Editorial: Long weekend traffic calls for renewed vigilance

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Everyone is tiring of the isolation regime imposed by the arrival of the COVID-19 virus; if we didn’t know it already, recent polls have pretty much confirmed it—we are lonely and feel we have done our part. The numbers show that it has largely worked, with only 65 cases in the Public Health Sudbury and Districts and barely four confirmed cases here on Manitoulin Island, the first two being travellers who self-isolated and contained the virus. But it isn’t over until it’s over and the full consensus of all of the credible medical and scientific community says quite emphatically that it is most definitely not over.

As the volume of traffic indicated over this past long weekend, certainly down from years past but well up from the norm, even for a sunny long weekend following the end of yet another dreary winter, the opportunities for community spread on Manitoulin’s shores has just taken a quantum and perhaps exponential leap. We cannot afford to let our guard down—not for some time yet.

We will only be able to fully congratulate ourselves if we should prove able to avoid the deaths that have rocked much of the globe over the past few weeks. We have proven that we can pull this off, if only we can endeavour to set aside our isolation exhaustion for a while yet and continue to shield ourselves and our loved ones from this insidious and most unwelcome of invaders.

We owe a great debt of gratitude to those kind souls who decided to forgo their traditional Victoria Day weekend visit to their Island properties to help protect us from the spread of this dangerous virus. In the social media storm that is the 21st century it is far too easy to fall into the trap of focusing on those who decided to exercise their right to travel to their Island cottages and camps, while forgetting those who have made a sacrifice on our behalf.

In the fear-engendered hysteria that too often plays out on Facebook and other so-called “social” media sites, off-Island visitors and summer residents could easily fall into the trap of thinking that we, as an Island, are full blown xenophobes with a total and abiding distrust and dislike of those coming from away. 

Nothing could be further from the truth.

Fear of the unknown and terror for the possible fate awaiting their vulnerable family members has led some Islanders to express anger towards those who do not live here on a permanent basis, but it is important for all of us to tap into that well of humanity and kindness for which we are best known to the outside world.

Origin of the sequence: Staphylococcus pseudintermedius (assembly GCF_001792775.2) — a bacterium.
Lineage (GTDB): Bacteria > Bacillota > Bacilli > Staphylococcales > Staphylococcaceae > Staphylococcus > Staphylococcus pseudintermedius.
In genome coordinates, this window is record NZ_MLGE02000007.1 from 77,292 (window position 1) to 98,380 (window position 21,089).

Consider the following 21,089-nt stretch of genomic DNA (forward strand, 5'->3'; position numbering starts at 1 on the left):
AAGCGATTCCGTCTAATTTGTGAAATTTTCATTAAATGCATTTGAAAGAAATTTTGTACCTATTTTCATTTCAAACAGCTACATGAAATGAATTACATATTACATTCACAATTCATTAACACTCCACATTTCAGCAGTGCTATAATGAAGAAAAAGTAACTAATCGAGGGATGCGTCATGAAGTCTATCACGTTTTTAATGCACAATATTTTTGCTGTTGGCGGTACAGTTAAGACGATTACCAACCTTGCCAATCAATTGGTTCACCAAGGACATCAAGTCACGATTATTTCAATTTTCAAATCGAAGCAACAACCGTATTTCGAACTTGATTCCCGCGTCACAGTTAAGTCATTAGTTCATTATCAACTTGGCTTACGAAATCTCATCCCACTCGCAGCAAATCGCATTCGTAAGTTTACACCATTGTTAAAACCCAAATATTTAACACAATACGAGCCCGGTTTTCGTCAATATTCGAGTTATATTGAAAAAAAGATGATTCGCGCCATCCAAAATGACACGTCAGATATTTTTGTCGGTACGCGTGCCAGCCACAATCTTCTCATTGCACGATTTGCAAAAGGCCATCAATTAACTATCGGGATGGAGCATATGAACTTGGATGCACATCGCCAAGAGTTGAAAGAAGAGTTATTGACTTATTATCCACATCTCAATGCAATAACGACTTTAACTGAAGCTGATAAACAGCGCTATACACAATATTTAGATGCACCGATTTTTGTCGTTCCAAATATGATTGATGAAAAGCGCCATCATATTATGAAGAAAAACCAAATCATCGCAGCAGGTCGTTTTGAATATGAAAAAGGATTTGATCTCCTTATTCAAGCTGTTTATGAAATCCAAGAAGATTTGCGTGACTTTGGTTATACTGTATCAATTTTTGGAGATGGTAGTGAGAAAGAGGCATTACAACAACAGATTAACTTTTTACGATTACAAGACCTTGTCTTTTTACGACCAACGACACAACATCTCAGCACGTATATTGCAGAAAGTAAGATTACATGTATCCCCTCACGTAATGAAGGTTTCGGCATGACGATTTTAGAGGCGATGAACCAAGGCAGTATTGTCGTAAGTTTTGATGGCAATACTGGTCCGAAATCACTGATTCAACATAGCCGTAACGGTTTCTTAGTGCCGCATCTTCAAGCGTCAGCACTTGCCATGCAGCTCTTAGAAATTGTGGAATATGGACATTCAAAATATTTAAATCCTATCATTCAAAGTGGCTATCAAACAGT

Many of us depend on the tourist season for our livelihood and most of us have close friends and relatives to be found among those who are counted as being from away. In fact, a very significant number of those people coming to the Island over the long weekend do not consider themselves to be strangers or to fall into the category of “from away.”

It is in our collective interest to recognize that we are all human beings who deserve to be treated with respect and understanding. It isn’t easy. It isn’t going to get any easier for a good while either. There is little more exhausting than maintaining a constant sense of fear and anger, and in the end that exhaustion only tends to lower our immune systems—the very definition of a counterintuitive result.

So, as the warmer summer weather approaches, and with it comes  the inevitable increase in Island population, we must continue to protect ourselves through our own vigilant actions—maintaining a physical distance, maintaining proper hygiene, washing our hands, regularly sterilizing common areas, getting tested if we show any of the known symptoms of COVID-19 and perhaps even wearing masks in order to protect those around us from any asymptomatic infection we might carry. 

Above all, however, as we protect ourselves from this invisible foe we must remember to simply be kind.